Mark Twain's Book of Animals (Jumping Frogs: Undiscovered, Rediscovered, and Celebrated Writings of Mark Twain)

Mark Twain's Book of Animals (Jumping Frogs: Undiscovered, Rediscovered, and Celebrated Writings of Mark Twain)

Mark Twain, Shelley Fisher Fishkin

Language: English

Pages: 344

ISBN: 0520248554

Format: PDF / Kindle (mobi) / ePub

Longtime admirers of Mark Twain are aware of how integral animals were to his work as a writer, from his first stories through his final years, including many pieces that were left unpublished at his death. This beautiful volume, illustrated with 30 new images by master engraver Barry Moser, gathers writings from the full span of Mark Twain’s career and elucidates his special attachment to and regard for animals. What may surprise even longtime readers and fans is that Twain was an early and ardent animal welfare advocate, the most prominent American of his day to take up that cause. Edited and selected by Shelley Fisher Fishkin, who has also supplied an introduction and afterword, Mark Twain’s Book of Animals includes stories that are familiar along with those that are appearing in print for the first time.

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Poor human heart, and it grieves me to do it; but it is the only way to move some people to reflect. The “Horse’s Tale” has a righteous purpose. It was not written for publication here, but in Spain. I was asked to write it to assist a band of generous ladies and gentlemen of Spain who have set themselves the gracious task of persuading the children of that country to renounce and forsake the cruel bull-fight. This is in the hope that these children will carry on the work when they grow up. It is.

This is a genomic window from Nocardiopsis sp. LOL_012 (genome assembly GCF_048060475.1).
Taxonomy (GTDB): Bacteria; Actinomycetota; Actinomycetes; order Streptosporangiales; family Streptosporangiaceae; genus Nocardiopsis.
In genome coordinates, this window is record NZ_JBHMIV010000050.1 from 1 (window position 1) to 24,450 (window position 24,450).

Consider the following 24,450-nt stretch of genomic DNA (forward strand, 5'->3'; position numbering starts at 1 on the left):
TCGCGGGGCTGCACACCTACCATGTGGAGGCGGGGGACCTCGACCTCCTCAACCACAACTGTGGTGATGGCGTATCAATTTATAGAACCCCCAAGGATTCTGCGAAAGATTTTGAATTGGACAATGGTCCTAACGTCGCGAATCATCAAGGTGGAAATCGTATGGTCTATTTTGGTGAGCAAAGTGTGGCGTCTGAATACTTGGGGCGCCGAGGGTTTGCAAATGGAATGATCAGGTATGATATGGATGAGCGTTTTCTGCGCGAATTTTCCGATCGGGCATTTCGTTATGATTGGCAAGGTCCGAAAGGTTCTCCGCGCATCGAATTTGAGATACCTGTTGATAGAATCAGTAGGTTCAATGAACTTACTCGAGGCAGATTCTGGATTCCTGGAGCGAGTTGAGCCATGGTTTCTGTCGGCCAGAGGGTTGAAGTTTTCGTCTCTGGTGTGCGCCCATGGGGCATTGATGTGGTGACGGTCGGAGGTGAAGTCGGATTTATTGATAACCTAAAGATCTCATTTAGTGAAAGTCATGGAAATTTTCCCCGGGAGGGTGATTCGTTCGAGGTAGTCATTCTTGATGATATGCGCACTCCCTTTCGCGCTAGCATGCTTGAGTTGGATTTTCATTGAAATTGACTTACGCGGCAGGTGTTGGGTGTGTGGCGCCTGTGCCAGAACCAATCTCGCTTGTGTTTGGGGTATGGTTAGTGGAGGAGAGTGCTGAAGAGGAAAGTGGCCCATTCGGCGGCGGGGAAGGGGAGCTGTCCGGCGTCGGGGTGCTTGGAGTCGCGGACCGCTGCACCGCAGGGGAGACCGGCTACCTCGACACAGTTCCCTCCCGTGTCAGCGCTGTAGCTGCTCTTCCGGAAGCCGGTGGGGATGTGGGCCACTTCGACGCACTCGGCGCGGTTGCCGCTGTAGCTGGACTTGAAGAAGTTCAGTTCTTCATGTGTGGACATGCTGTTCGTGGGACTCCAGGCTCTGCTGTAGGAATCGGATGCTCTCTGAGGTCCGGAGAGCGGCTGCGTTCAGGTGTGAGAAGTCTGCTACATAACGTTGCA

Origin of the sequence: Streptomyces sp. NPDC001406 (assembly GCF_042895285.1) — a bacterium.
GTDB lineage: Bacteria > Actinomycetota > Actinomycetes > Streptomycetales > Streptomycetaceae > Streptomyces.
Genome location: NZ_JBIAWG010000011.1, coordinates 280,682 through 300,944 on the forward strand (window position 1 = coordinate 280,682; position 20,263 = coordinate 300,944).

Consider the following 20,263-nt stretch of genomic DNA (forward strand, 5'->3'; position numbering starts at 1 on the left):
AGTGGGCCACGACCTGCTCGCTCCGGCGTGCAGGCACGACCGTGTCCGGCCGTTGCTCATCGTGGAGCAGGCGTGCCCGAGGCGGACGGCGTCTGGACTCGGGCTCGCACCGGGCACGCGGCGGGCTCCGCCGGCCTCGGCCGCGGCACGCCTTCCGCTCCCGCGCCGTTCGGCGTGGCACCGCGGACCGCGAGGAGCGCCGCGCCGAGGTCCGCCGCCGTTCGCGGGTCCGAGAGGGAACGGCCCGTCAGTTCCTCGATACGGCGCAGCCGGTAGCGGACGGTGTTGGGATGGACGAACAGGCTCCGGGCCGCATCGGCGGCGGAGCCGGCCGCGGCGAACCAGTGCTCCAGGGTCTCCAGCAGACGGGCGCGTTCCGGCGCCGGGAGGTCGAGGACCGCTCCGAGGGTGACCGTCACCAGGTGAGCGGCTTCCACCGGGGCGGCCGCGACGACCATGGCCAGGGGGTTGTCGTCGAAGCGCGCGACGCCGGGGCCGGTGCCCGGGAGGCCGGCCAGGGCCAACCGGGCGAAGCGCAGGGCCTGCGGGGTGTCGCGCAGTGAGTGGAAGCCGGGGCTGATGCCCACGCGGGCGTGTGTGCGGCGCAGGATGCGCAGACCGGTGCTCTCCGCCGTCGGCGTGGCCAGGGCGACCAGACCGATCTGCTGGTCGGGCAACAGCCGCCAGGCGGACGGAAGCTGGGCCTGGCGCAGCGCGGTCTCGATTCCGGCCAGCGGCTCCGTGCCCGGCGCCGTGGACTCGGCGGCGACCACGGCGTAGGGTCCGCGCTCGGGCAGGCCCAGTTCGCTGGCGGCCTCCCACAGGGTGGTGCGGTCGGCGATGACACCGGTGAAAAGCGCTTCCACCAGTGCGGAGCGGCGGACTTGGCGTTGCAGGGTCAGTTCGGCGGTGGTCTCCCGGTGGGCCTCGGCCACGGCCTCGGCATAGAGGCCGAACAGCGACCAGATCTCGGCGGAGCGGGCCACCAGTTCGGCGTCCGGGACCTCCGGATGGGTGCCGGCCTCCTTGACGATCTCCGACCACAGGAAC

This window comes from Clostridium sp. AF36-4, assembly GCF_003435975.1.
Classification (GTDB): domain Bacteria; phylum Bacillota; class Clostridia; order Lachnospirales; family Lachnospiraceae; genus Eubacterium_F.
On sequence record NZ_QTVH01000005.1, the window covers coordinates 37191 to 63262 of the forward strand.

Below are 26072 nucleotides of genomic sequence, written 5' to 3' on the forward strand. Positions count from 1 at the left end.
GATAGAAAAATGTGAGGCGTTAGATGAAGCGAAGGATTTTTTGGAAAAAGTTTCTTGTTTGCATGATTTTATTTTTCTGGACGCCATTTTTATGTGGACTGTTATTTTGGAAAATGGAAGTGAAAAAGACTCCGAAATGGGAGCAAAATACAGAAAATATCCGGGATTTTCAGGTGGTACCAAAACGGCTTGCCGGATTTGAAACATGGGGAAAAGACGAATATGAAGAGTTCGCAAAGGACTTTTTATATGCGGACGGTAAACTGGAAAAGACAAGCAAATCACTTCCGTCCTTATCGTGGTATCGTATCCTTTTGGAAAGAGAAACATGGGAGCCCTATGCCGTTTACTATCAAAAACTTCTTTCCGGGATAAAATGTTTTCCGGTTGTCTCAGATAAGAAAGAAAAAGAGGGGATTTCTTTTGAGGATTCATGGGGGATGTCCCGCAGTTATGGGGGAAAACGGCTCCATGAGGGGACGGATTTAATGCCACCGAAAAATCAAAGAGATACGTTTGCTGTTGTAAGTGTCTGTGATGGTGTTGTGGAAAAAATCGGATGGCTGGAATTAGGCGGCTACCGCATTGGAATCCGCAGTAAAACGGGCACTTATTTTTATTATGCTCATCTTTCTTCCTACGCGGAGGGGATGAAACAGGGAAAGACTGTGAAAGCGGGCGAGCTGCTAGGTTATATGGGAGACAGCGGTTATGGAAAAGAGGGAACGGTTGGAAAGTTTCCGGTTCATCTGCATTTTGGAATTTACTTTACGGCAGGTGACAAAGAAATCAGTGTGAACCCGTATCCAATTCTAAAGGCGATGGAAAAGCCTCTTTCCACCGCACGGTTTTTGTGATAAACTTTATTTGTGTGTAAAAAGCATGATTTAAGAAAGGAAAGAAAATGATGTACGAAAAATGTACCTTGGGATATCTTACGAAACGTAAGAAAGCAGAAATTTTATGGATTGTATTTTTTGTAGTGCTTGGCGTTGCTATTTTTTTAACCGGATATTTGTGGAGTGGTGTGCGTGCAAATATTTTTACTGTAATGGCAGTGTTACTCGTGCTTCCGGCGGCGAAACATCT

Under the mud at the bottom of a puddle and hybernates there a couple of weeks at a time; it is a kind of duck, for it has a duck-bill and four webbed paddles; it is fish and quadruped together, for in the water it swims with the paddles and on shore it paws itself across country with them; it is a kind of seal, for it has a seal’s fur; it is carnivorous, herbivorous, insectivorous, and vermifuginous, for it eats fish and grass and butterflies, and in the season digs worms out of the mud and.

Want to; their natural covering is fish-skin.” Everybody was astonished, and said—   “It doesn’t belong to them!” “They can take it off!” “They don’t have to put it on, and yet they do!” And the gorilla said, impressively, “Well, I’ll be damned!” The marabout lifted his skinny lids and gave him a crushing look, and he apologised. A hairless dog remarked—   “One perceives that they live in a cold country; that is why they put it on.” “No,” observed Reynard; “they put it on in the hottest.

Thus: nominative, he; dative, him; possessive, his’n. Well, I will consider it a man and call it he until it turns out to be something else. This will be handier than having so many uncertainties. Next week Sunday.—All the week I tagged around after him and tried to get   acquainted. I had to do the talking, because he was shy, but I didn’t mind it. He seemed pleased to have me around, and I used the sociable “we” a good deal, because it seemed to flatter him to be included. Wednesday.—We are.

They all talk, and they all talk to me, but it must be a foreign language, for I cannot make out a word they say; yet they often understand me when I talk back, particularly the dog and the elephant. It makes me ashamed. It shows that they are brighter than I am, and are therefore my superiors. It annoys me, for I want to be the principal Experiment myself—and I intend to be, too.   b The Supremacy of the House Fly Dictated, Sept. 4, 1906. There is one thing which fills me with wonder and.

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